A new version of ASME’s B30.25 standard will provide guidelines and recommendations for the safe design, operation and maintenance of scrap and material handlers.
Mark Osborne takes the safety of material handling seriously as evidenced by his role in developing standards for the material handling equipment sector. The president of E-Crane International USA, Galion, Ohio, is chairman of the American Society of Mechanical Engineers (ASME) Subcommittee B30.25.
The ASME writes codes and safety standards that the engineering community adhere to. Osborne was a founding member of the B30.25 Subcommittee, which was started more than 15 years ago. At the time, Osborne recalls there was no standard that really fit the scrap and material handling business. As production of excavators from companies like Caterpillar, John Deere and Case Construction were converted into lifting machines for scrap handling, “there was no safety standard that worked,” he says. “Nothing made sense for that class of equipment under the B30 umbrella.”
Subcommittee B30.25 is specifically focused on scrap and material handlers. These standards apply to all material handlers that are made up of a base, revolving upper structure, operator station and front for lifting scrap or other materials using attachments like magnets or grapples.
Crawler-, rail-, wheel- or pedestal-mounted scrap and material handlers are all included in the standard set by the ASME B30.25 Subcommittee.
According to Osborne, the industry wanted to have its own safety standard for this type of hydraulically powered material handling equipment. The subcommittee was formed in 1996 and for the past three years Osborne has been chairman of the subcommittee. In 2012 he was re-elected and is serving another three-year term.
ASME Subcommittee B30.25 will publish a new edition of the standard later this year. Osborne discusses the purpose of the standard and what will be addressed in the new version with Recycling Today.
Recycling Today (RT): What is ASME B30.25?
Mark Osborne (MO): B30.25 is a safety standard specific to scrap and material handlers. It is one of 28 safety standards developed under the B30 charter. This volume contains provisions that apply to construction, installation operations, inspection, testing, maintenance and use of scrap and material handlers.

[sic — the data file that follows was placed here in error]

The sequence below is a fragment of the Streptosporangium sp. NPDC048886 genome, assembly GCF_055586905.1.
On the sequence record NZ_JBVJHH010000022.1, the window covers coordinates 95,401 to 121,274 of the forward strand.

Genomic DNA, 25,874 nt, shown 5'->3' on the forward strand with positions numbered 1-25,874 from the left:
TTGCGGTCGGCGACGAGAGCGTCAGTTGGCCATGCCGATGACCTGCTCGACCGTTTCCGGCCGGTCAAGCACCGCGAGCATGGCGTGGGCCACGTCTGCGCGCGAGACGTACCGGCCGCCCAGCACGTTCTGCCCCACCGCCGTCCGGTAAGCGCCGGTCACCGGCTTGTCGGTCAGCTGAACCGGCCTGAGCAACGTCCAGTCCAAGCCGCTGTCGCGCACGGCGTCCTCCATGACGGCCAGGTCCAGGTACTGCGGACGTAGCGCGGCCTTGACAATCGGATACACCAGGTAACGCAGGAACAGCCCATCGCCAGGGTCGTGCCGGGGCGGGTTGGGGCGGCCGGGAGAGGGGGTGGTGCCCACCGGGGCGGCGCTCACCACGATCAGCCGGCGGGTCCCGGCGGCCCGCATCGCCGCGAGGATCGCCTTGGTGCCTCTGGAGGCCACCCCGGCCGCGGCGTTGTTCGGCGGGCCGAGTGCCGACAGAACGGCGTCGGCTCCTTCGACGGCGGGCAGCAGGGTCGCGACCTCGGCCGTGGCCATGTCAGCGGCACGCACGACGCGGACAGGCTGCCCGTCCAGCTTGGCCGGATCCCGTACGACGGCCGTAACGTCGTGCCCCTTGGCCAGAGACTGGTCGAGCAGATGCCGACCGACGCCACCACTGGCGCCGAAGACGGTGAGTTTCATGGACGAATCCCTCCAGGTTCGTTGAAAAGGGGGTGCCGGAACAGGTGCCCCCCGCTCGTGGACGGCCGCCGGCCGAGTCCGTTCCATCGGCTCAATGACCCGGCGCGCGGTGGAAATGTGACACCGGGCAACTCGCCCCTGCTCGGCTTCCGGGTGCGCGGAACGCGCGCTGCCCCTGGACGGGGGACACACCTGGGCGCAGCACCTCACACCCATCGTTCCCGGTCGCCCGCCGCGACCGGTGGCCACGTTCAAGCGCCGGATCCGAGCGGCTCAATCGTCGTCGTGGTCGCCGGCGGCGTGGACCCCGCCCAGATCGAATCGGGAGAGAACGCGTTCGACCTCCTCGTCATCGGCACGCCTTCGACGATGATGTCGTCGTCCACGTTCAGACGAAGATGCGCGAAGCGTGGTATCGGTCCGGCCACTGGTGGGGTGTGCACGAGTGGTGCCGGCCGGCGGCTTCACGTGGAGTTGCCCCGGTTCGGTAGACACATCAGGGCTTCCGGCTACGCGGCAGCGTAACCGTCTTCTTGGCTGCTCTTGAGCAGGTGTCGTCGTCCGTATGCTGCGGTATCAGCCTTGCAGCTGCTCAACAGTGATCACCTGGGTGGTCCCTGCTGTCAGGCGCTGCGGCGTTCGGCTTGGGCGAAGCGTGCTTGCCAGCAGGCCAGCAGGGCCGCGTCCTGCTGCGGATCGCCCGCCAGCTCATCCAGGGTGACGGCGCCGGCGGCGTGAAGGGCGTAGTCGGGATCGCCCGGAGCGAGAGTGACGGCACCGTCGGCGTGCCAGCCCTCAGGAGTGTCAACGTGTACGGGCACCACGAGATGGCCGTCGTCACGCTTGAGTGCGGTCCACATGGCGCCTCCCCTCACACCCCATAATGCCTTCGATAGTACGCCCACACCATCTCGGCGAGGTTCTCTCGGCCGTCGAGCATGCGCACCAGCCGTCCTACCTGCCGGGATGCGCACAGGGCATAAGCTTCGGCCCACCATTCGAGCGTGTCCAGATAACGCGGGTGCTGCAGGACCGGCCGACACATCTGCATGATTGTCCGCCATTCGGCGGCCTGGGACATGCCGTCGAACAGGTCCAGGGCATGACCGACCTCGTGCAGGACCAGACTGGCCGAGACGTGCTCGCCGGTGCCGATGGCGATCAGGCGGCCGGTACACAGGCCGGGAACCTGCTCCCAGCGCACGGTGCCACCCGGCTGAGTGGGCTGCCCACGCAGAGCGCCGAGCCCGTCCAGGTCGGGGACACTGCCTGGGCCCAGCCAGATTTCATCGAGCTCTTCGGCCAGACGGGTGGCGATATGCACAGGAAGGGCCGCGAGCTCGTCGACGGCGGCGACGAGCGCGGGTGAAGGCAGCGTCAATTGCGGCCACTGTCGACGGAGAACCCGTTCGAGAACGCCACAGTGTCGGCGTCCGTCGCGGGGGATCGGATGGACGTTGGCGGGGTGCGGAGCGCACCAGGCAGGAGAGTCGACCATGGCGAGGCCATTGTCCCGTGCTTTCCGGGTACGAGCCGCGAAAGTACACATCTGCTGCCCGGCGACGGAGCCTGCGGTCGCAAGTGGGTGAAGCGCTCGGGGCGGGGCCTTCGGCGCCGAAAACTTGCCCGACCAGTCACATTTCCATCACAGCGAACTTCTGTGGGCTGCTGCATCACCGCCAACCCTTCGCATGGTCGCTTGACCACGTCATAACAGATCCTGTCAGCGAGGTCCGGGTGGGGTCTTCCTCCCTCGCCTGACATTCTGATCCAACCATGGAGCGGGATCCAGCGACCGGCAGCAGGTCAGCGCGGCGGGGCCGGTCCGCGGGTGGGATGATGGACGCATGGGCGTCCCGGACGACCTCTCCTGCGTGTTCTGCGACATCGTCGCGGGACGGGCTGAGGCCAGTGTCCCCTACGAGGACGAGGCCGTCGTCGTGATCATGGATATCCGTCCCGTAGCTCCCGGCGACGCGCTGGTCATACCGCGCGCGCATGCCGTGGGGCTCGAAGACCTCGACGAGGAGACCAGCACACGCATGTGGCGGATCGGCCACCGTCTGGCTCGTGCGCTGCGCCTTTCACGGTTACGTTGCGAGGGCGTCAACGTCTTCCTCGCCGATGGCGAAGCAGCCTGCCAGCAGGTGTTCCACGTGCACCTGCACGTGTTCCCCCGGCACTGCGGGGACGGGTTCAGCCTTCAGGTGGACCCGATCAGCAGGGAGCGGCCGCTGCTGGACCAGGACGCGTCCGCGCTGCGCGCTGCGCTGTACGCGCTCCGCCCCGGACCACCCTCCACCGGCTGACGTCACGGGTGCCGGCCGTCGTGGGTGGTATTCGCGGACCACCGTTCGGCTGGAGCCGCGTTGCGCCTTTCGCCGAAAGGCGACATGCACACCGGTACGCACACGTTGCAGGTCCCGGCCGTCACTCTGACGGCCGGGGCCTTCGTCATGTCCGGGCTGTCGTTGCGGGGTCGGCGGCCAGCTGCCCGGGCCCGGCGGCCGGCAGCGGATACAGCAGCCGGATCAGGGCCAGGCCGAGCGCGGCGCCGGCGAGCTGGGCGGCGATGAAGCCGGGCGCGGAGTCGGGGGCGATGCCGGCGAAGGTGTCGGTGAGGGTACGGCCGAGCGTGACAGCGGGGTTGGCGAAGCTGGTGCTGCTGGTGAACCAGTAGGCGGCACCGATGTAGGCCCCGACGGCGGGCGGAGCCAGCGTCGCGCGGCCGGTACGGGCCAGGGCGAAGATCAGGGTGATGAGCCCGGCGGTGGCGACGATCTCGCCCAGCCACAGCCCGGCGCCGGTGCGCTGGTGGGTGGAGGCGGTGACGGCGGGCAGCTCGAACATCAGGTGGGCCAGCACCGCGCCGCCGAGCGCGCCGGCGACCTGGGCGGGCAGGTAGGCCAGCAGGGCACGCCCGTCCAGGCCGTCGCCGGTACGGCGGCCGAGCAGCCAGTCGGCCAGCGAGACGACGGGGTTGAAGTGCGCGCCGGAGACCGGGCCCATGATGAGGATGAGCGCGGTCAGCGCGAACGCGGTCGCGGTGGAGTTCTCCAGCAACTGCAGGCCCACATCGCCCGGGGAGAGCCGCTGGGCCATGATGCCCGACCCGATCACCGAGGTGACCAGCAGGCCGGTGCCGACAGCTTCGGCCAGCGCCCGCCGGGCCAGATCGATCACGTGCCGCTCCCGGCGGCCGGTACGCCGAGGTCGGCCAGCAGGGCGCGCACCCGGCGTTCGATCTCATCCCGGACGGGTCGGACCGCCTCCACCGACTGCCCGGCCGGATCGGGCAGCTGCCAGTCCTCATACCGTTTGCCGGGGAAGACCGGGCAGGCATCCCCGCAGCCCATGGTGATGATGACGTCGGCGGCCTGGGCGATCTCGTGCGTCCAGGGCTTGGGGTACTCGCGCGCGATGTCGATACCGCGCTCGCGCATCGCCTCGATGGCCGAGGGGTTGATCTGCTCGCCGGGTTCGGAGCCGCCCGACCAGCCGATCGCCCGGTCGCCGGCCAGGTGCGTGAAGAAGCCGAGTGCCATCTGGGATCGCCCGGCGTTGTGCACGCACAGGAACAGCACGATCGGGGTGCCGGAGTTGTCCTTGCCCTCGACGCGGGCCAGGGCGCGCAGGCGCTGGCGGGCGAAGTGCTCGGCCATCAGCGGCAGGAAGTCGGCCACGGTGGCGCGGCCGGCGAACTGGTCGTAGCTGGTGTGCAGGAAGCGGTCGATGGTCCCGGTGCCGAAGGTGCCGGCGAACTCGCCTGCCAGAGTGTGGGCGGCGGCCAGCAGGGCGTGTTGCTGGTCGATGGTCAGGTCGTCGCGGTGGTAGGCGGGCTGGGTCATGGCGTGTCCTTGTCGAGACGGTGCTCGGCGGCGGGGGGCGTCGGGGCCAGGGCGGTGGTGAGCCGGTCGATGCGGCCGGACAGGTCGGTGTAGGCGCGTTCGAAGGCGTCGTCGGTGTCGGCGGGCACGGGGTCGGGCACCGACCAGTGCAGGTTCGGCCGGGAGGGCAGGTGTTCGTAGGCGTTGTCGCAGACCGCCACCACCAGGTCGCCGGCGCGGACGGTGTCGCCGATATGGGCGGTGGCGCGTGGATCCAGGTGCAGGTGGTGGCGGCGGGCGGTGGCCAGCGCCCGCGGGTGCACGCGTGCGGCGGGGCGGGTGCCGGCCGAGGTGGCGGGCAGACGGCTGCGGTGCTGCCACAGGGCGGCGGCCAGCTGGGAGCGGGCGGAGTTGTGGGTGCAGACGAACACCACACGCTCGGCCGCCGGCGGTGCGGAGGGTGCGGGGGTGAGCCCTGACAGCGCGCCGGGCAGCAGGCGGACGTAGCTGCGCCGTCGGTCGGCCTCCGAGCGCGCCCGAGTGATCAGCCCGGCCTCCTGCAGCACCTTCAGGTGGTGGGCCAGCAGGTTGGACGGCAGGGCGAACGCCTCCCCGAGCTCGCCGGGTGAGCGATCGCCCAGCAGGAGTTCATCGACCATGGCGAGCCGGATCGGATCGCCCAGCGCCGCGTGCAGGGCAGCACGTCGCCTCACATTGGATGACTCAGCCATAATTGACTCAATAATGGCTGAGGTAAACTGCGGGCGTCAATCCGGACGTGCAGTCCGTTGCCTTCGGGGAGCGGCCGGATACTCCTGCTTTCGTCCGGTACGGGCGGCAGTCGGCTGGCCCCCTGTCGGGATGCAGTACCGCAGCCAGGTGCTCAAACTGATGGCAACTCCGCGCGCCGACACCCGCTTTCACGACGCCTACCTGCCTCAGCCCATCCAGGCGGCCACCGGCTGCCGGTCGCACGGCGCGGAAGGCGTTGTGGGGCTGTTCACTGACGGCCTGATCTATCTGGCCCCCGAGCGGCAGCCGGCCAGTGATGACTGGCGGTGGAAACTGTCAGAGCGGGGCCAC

The charter of the main ASME B30 Standards Committee on Cranes and Related Equipment is to develop, maintain and interpret safety codes and standards covering various aspects of cranes and related equipment.
Each volume has been written under the direction of the ASME B30 Standards Committee and has completed a consensus approval process under the direction of the American National Standards Institute (ANSI).
B30.25 is approximately 30 pages and is a general safety standard that covers a little bit of the construction of the equipment but it is more on operations, maintenance, operator qualifications and just a place that you can look to see other standards that are more specific, like lifting capacity calculation methods.
This committee is very important in the scheme of things. It is a group of volunteers from manufacturers and other interested industries who volunteer to write a safety standard that covers this type of equipment. I don’t think there is any other standard that comes close in the world for this kind of hydraulically powered material handling equipment.
The subcommittee is made of up representatives from various manufacturers of scrap and material handlers, plus a smaller number of general industry members. These members could be from an insurance company, or a trade organization in a related field.
We have our disagreements; but, we have one goal, and that is to create a safer machine. A certain manufacturer may have his own bias and may not want to change or conform. We are quite careful not to let one manufacturer influence the standard more than he should. It should be made up of a diverse group of people. We have someone from Caterpillar, Liebherr, LBX and E-Crane on the committee.
RT: Who is the standard developed for?
MO: It should be for both the owners or the operators of this equipment as well as be a benefit to the manufacturers. It provides a standardized control scheme, so if you sit down in the cab of a material handler and you push the joystick to the left, it is going to swing left. A lot of them have a hydraulically movable operator’s cab, which could be a potentially hazardous area. We spent a lot of time on that.